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Development as Western Hegemony

Development as Western Hegemony

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Published by Frances Tay
Development is a process whereby peoples are dominated and their destinies shaped according to an essentially Western way of conceiving and perceiving the world. This is a critical analysis of development. Is it a tool for Western hegemony or is there more to the post-modernist and post-constructionist view?
Development is a process whereby peoples are dominated and their destinies shaped according to an essentially Western way of conceiving and perceiving the world. This is a critical analysis of development. Is it a tool for Western hegemony or is there more to the post-modernist and post-constructionist view?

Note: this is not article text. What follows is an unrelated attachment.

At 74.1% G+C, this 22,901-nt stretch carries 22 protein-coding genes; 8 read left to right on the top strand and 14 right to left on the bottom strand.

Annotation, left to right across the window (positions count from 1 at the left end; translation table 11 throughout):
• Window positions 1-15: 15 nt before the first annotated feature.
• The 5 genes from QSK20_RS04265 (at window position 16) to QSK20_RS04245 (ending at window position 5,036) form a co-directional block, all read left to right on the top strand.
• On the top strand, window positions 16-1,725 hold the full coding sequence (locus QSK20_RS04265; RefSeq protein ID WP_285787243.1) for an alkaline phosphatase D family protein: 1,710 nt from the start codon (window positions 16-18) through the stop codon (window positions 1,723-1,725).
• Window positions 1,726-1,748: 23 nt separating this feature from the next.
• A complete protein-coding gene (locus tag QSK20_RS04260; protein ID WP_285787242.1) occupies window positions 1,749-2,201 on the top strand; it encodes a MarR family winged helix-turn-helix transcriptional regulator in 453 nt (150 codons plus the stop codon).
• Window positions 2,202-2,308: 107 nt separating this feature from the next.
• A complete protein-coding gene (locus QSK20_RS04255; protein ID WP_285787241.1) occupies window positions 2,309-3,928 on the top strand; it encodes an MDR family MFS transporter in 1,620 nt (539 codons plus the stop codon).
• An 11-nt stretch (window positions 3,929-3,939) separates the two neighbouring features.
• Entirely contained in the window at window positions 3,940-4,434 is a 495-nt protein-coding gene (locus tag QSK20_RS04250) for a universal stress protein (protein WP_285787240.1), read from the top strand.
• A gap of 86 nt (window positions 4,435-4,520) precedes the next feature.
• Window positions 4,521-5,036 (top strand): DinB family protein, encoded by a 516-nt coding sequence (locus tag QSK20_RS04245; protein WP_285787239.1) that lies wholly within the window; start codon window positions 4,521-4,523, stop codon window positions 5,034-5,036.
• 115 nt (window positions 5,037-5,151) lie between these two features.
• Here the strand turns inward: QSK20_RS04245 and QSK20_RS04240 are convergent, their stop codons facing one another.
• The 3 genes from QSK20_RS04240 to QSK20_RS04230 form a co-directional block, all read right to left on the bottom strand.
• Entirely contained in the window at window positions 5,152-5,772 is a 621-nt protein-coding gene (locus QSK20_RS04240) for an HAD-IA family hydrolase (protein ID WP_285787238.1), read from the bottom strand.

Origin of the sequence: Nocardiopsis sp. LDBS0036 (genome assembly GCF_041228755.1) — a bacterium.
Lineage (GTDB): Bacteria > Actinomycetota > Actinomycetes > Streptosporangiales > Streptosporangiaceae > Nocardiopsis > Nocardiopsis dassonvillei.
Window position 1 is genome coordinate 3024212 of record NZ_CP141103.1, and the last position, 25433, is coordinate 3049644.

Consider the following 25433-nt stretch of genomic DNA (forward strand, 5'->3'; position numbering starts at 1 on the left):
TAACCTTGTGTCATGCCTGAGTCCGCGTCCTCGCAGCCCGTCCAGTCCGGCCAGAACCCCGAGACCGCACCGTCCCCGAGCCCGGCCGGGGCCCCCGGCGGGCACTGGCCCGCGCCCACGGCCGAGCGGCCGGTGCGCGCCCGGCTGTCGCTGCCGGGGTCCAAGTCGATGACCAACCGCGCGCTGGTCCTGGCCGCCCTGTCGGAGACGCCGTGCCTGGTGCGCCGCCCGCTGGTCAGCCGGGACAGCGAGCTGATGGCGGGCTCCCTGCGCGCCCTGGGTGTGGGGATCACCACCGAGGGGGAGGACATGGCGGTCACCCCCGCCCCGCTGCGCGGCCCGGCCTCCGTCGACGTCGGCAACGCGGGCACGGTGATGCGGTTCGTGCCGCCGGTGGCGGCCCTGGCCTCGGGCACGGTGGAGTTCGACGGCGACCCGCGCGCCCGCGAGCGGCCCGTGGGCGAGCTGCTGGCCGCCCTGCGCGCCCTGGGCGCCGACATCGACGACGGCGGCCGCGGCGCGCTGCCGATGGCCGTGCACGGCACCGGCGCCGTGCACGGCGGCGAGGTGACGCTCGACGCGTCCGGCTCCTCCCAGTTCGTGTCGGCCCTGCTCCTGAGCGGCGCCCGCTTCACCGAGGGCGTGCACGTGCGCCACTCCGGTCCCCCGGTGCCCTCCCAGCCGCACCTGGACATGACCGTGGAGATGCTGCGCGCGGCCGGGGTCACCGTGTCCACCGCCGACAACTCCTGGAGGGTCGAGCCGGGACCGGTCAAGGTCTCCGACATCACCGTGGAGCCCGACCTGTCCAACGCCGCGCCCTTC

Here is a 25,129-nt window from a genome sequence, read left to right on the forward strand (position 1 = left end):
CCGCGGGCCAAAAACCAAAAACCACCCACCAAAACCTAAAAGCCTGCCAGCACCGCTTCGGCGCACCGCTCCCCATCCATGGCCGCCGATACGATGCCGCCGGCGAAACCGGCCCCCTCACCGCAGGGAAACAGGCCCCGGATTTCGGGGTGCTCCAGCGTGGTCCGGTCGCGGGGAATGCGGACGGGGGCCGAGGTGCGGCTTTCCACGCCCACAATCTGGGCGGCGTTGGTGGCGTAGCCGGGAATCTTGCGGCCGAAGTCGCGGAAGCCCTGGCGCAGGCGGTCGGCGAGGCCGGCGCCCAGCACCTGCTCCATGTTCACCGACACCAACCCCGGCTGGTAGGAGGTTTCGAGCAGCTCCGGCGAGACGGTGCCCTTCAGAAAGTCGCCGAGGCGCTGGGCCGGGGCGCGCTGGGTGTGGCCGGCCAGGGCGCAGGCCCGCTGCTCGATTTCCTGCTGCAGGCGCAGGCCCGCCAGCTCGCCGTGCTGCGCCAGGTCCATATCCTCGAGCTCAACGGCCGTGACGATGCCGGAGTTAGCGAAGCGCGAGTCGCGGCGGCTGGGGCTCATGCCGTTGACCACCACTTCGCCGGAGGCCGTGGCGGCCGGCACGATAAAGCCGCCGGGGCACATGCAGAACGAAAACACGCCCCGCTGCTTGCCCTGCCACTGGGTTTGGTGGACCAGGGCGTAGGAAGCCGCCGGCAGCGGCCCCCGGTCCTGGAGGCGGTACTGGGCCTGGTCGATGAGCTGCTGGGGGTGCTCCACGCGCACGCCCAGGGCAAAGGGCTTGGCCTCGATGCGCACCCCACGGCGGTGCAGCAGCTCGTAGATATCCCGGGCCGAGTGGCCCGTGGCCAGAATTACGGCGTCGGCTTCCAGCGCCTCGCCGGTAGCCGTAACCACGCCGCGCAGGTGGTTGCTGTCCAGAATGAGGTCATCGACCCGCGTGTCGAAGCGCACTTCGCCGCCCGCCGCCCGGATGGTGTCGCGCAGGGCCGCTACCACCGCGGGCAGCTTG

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Published by: Frances Tay on Mar 17, 2008
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Frances Tay McHugh (fran@321-connect.com)
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Development is a process whereby peoples are dominated and their destinies shapedaccording to an essentially Western way of conceiving and perceiving the world.This is a critical analysis of development. Is it a tool for Western hegemony or isthere more to the post-modernist and post-constructionist view?